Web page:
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Madoff Ponzi scheme creates argument to revisit divorced couple’s property division

On Behalf of | Jun 7, 2011 | Firm News

When Steven Simkin and Laura Blank divorced in 2006, after 33 years of marriage, both individuals were ready to move on to the next part of their lives. The former couple rarely spoke to each other after their divorce except to handle issues or affairs related to their two adult sons. In 2008 when Bernie Madoff’s immense Ponzi scheme was revealed, Blank received a voicemail from her ex-husband asking her to revise the former couple’s property division.

Simkin and Blank are both attorneys who live in New York. Blank refused Simkin’s request and Simkin filed a suit to challenge the finalized divorce settlement. The focus of the suit challenging the former couple’s divorce settlement is based on an account the couple held with Bernie Madoff.

During their divorce, Simkin and Blank divided their assets evenly, but the former couple’s largest asset was an account with Bernie Madoff. During the settlement, Blank no longer had an interest investing with Madoff and she cashed her share of the investment out. Simkin remained interested and kept his funds in the Madoff account. When news of the Madoff fraud broke, Simkin filed a lawsuit arguing that his former wife turn over part of the funds she received during the divorce settlement in order to be compensated for the losses suffered due to the fraud.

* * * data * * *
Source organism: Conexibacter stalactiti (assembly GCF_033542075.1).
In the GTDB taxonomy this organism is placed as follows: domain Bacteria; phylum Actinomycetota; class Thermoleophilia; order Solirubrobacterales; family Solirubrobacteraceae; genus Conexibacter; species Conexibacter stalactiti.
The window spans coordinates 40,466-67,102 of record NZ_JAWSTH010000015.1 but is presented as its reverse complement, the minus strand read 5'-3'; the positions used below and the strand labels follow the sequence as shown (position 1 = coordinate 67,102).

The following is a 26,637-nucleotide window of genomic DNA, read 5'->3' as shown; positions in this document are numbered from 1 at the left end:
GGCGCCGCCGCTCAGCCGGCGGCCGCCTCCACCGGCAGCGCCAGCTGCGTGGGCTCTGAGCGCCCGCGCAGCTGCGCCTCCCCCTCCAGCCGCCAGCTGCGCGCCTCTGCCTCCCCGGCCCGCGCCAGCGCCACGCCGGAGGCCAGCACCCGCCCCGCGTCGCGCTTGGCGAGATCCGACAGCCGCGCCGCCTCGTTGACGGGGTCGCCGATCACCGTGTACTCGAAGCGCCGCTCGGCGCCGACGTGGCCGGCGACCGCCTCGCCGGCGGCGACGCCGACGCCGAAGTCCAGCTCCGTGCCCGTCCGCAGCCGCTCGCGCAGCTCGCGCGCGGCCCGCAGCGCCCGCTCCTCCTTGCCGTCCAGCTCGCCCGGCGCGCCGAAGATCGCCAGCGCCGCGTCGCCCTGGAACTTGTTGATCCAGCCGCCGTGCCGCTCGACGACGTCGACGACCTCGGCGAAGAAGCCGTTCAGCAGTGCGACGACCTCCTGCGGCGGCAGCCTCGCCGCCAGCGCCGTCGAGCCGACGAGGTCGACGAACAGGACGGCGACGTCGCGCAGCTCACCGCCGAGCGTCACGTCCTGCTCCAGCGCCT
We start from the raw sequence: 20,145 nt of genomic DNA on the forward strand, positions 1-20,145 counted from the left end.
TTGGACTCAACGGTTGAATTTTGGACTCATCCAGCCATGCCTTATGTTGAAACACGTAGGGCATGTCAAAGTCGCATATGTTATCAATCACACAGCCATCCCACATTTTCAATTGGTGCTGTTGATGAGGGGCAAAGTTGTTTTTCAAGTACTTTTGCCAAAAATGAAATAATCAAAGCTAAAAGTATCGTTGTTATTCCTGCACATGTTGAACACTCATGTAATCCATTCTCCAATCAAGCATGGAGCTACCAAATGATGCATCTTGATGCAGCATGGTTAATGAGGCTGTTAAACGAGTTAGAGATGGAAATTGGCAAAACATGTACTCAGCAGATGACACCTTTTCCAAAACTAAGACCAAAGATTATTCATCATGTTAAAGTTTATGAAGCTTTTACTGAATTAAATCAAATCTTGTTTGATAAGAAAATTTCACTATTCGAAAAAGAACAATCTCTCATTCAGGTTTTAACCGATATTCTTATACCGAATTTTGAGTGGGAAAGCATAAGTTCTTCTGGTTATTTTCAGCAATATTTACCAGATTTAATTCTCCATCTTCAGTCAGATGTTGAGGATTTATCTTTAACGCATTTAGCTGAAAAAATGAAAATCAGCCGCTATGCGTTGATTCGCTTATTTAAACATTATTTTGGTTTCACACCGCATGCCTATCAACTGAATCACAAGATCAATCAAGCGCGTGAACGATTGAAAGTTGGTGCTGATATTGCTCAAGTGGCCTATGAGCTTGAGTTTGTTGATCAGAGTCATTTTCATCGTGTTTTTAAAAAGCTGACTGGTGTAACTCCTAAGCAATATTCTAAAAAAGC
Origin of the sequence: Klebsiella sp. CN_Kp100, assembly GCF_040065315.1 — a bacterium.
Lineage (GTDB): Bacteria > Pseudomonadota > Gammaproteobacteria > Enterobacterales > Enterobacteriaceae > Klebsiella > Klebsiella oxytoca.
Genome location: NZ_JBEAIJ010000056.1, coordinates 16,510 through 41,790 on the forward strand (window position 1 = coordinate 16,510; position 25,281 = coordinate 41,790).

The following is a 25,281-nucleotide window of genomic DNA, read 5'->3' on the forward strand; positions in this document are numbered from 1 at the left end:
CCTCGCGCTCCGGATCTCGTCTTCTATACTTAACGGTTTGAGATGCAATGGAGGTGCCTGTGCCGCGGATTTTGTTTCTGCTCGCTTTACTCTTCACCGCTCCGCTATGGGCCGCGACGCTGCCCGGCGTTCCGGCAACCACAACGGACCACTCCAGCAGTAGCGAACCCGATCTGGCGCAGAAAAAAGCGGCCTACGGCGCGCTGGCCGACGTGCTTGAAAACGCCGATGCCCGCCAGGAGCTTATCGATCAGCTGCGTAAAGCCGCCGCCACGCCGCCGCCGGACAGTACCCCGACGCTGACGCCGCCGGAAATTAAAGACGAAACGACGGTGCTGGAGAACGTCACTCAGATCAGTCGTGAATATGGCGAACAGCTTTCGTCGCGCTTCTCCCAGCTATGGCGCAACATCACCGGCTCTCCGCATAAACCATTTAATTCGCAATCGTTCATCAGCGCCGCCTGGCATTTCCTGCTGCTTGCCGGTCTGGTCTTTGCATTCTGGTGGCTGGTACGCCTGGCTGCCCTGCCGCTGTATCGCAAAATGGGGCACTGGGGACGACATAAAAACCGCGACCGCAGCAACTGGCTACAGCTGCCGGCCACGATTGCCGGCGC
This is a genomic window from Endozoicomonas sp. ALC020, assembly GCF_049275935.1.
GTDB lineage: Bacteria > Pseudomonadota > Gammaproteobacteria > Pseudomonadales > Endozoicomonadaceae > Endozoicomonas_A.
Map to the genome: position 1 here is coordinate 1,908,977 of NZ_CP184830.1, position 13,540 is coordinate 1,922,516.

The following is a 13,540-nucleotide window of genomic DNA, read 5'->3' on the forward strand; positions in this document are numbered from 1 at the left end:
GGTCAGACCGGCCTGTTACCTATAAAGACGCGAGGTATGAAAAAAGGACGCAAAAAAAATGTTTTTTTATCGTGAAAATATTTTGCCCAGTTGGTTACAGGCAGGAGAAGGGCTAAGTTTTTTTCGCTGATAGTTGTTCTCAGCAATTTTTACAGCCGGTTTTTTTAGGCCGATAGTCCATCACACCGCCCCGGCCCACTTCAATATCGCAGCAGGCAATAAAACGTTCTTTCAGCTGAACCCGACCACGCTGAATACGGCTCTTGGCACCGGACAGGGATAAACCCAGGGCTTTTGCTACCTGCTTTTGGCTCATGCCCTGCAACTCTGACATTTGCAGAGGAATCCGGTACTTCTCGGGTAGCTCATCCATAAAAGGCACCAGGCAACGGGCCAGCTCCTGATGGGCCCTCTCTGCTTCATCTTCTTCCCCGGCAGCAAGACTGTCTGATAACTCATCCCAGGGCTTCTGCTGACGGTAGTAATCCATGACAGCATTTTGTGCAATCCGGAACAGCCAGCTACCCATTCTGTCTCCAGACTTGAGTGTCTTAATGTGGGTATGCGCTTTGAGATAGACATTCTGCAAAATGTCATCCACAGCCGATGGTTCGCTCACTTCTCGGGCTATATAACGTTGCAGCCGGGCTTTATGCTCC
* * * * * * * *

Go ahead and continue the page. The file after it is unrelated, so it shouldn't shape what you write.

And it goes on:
Generally, divorce settlements cannot be rescinded, but the reason why the case has made it all the way up to the highest court in New York is because of the infamous fraud case. Judges along the way have taken both sides and some legal experts worry that if the challenge is approved, all legal agreements that turned south for one party will be open to litigation.

Source: The New York Times, “Madoff victim seeks divorce do-over,” Peter Lattman, 5/30/11